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In This Issue

 How simple is that?
How much information do you really need on the front label? These two wines pass the minimalist test.
 Casa Liliana 2005 "Good Chianti" ($9.99)
Lightweight but fruity and tart, this modest red isn't a great Chianti, but it's ... well, you know.
 Casamatta 2004 Toscana ($15.99)
Tart-cherry fruit, anise and earth. On the simple side but appealing and fresh, a very good food wine.
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Taste an "Example of American Greatness" this month at The California Wine Club!
 This week on
A thoughtful column on large-format bottles in restaurant service, and a poll invites you to tell us about the largest bottle you've tried. Next week's Internet radio TalkShoe moves on to Part Two on German wine; and on our forum, we're trying to sort out what's wrong (or what's right) with low-end mass-market wines like Yellow Tail.
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This article was published in The 30 Second Wine Advisor on Monday, Aug. 20, 2007 and can be found at

How simple is that?

How much information do you really need on a wine's front label?

The other day, browsing a local wine shop, I spotted a label on the shelf that takes minimalism about as far as it can go: In simple black letters centered on a plain white background, it read:



Wine just doesn't get much more simple than that, and if you're shopping for the basics and not interested in wine-geek complexity or nuance today, this label may just tell you everything you really need to know.

Just down the shelf from the Good Chianti, another label looked just about as basic, featuring only an abstract design with the name of the wine and the vintage at lower left:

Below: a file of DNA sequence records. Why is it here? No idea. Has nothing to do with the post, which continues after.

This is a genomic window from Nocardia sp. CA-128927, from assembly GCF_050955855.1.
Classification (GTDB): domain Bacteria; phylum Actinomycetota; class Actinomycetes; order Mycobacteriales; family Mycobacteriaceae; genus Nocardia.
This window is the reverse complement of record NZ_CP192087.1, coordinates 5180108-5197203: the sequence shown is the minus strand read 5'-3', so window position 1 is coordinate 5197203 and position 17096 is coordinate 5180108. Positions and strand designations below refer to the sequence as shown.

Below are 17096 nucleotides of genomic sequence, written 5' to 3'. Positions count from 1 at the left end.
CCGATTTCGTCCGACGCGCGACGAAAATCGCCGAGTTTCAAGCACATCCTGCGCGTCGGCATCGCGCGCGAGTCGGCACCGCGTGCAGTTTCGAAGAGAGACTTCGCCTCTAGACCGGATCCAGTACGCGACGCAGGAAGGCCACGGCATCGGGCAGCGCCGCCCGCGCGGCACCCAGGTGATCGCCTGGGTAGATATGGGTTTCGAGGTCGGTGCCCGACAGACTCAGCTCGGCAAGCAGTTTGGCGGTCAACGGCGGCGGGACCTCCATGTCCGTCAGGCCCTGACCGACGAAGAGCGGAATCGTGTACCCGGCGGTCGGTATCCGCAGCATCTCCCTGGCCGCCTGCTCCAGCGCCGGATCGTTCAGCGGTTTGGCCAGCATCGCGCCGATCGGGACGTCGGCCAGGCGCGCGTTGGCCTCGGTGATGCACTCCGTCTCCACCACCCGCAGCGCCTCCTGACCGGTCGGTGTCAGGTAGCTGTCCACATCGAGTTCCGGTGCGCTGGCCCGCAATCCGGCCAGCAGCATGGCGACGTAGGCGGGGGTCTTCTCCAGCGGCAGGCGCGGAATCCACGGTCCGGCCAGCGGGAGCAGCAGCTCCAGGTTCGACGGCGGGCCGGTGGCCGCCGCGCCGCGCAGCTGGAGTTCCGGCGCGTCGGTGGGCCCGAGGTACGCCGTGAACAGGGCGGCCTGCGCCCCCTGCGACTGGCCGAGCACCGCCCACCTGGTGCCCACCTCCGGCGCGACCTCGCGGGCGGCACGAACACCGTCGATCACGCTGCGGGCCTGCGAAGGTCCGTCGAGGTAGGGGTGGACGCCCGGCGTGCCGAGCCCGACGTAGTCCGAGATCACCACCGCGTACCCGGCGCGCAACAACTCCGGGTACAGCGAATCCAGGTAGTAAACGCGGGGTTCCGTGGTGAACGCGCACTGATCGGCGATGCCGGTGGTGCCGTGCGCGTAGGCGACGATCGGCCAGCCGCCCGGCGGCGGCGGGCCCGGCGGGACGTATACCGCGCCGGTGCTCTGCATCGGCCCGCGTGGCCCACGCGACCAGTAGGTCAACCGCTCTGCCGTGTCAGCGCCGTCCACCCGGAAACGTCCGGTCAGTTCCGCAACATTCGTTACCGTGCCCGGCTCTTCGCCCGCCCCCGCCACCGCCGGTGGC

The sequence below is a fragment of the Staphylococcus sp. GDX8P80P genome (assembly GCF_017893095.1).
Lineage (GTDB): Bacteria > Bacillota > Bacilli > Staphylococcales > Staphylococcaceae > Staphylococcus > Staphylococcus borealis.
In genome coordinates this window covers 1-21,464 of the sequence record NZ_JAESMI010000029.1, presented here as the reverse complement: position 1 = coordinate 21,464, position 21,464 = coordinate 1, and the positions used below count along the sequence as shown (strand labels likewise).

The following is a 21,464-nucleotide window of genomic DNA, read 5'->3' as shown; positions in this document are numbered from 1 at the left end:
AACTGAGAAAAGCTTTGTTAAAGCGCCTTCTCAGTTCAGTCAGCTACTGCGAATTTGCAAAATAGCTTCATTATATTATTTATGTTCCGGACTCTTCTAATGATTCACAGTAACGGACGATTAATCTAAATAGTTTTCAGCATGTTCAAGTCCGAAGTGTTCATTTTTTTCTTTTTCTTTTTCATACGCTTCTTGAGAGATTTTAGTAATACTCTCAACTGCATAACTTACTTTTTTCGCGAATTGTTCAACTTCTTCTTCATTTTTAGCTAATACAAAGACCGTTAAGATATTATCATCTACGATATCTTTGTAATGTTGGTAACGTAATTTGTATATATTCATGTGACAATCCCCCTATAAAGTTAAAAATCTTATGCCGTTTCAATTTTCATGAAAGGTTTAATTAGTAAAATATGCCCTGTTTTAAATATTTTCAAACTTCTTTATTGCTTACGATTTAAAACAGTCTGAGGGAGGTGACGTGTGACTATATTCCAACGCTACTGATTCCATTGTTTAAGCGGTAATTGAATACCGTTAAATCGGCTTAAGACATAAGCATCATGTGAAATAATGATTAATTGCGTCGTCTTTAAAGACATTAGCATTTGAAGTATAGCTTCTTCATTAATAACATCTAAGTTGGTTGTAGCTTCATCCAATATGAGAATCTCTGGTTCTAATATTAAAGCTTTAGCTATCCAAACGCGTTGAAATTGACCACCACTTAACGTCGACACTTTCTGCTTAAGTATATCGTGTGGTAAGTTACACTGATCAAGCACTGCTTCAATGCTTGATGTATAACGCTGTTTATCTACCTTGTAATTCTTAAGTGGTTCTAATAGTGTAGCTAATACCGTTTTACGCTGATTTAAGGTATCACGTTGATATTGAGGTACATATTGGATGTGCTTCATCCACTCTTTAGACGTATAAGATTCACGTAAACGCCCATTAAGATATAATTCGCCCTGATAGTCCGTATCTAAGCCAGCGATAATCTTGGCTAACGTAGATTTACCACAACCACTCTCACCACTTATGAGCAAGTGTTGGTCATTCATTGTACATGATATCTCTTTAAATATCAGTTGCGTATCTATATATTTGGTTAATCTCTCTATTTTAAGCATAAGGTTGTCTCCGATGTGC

In both cases, the curious wine shopper who wants to learn more can get information by the simple expedient of turning the bottle around and reading the smaller print on the back of the bottle. Good Chianti, as it turns out, is a simple 2005 Chianti made by Casa Liliana in the Tuscan village of Figline Valdarno south of Florence.

Casamatta (which translates, literally, as "Crazy House") is a Toscana IGT, a Chianti-like Tuscan wine made predominantly from Sangiovese, one of the lower-price wines in the portfolio of artist-turned wine maker Bibi Graetz in Fiesole, just northeast of Florence.

The secret of the simple label, as we've discussed occasionally before, is a quirk of wine-label law: As long as all the legally required information is on the bottle somewhere, regulatory authorities like the U.S. Treasury's Alcohol and Tobacco Tax and Trade Bureau don't really care if it's on the front or the back of the bottle.

As far as the front label goes, these two wines easily pass the minimalist test.

Casa Liliana 2005 "Good Chianti" ($9.99)

Good Chianti

Dark ruby, reddish-violet glints against the light. Spicy black cherries and a whiff of brown sugar. Light-bodied, juicy tart-cherry fruit and zippy acidity. Decent food wine, simple and fresh and mouth-wateringly acidic. Not a great Chianti, but yeah, okay, I'll go along with the label: Good Chianti. U.S. importer: Viniliandia USA, Deer Isle, Maine. (Aug. 19, 2007)

FOOD MATCH: In the mood for a summer salad but needing a food match that would sing with Chianti, I came up with an Italian variation on Thai beef salad: Thin-sliced cold rare beef tossed with romaine, fresh tomatoes and basil, Vidalia onions, Gorgonzola and Pecorino cheeses and a olive oil and lemon vinaigrette.